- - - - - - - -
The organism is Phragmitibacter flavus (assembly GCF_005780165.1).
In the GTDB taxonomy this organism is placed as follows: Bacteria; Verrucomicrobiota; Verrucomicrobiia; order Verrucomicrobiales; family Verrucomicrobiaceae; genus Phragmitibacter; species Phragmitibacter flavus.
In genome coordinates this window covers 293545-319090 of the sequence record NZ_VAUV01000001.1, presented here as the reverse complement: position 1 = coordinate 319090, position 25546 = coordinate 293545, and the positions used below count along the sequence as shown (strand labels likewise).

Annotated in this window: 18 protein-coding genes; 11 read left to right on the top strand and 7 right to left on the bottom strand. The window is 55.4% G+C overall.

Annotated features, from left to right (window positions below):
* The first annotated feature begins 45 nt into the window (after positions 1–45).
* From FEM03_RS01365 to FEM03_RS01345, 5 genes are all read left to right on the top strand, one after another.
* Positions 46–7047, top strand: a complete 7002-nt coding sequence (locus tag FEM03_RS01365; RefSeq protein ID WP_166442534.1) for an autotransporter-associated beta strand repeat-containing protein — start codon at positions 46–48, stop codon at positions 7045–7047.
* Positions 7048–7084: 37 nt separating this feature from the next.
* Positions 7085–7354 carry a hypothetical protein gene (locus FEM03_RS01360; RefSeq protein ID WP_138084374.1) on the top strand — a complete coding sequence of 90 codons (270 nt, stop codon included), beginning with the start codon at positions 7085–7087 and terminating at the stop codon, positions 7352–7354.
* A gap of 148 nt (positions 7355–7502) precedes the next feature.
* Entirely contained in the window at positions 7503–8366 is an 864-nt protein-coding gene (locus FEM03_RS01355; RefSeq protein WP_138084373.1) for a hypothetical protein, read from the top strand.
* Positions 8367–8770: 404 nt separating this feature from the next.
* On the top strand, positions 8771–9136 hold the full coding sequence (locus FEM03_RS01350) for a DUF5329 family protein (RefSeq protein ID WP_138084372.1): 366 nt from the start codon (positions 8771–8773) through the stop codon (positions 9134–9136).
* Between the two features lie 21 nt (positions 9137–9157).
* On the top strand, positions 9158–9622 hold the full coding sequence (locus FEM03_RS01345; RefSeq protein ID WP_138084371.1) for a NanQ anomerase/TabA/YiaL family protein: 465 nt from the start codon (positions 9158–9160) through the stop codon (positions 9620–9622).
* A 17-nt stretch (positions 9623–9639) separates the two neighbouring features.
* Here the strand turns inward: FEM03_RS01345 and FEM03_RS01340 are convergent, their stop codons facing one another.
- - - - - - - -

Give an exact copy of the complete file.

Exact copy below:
The organism is Phragmitibacter flavus (assembly GCF_005780165.1).
In the GTDB taxonomy this organism is placed as follows: Bacteria; Verrucomicrobiota; Verrucomicrobiia; order Verrucomicrobiales; family Verrucomicrobiaceae; genus Phragmitibacter; species Phragmitibacter flavus.
In genome coordinates this window covers 293545-319090 of the sequence record NZ_VAUV01000001.1, presented here as the reverse complement: position 1 = coordinate 319090, position 25546 = coordinate 293545, and the positions used below count along the sequence as shown (strand labels likewise).

Annotated in this window: 18 protein-coding genes; 11 read left to right on the top strand and 7 right to left on the bottom strand. The window is 55.4% G+C overall.

Annotated features, from left to right (window positions below):
* The first annotated feature begins 45 nt into the window (after positions 1–45).
* From FEM03_RS01365 to FEM03_RS01345, 5 genes are all read left to right on the top strand, one after another.
* Positions 46–7047, top strand: a complete 7002-nt coding sequence (locus tag FEM03_RS01365; RefSeq protein ID WP_166442534.1) for an autotransporter-associated beta strand repeat-containing protein — start codon at positions 46–48, stop codon at positions 7045–7047.
* Positions 7048–7084: 37 nt separating this feature from the next.
* Positions 7085–7354 carry a hypothetical protein gene (locus FEM03_RS01360; RefSeq protein ID WP_138084374.1) on the top strand — a complete coding sequence of 90 codons (270 nt, stop codon included), beginning with the start codon at positions 7085–7087 and terminating at the stop codon, positions 7352–7354.
* A gap of 148 nt (positions 7355–7502) precedes the next feature.
* Entirely contained in the window at positions 7503–8366 is an 864-nt protein-coding gene (locus FEM03_RS01355; RefSeq protein WP_138084373.1) for a hypothetical protein, read from the top strand.
* Positions 8367–8770: 404 nt separating this feature from the next.
* On the top strand, positions 8771–9136 hold the full coding sequence (locus FEM03_RS01350) for a DUF5329 family protein (RefSeq protein ID WP_138084372.1): 366 nt from the start codon (positions 8771–8773) through the stop codon (positions 9134–9136).
* Between the two features lie 21 nt (positions 9137–9157).
* On the top strand, positions 9158–9622 hold the full coding sequence (locus FEM03_RS01345; RefSeq protein ID WP_138084371.1) for a NanQ anomerase/TabA/YiaL family protein: 465 nt from the start codon (positions 9158–9160) through the stop codon (positions 9620–9622).
* A 17-nt stretch (positions 9623–9639) separates the two neighbouring features.
* Here the strand turns inward: FEM03_RS01345 and FEM03_RS01340 are convergent, their stop codons facing one another.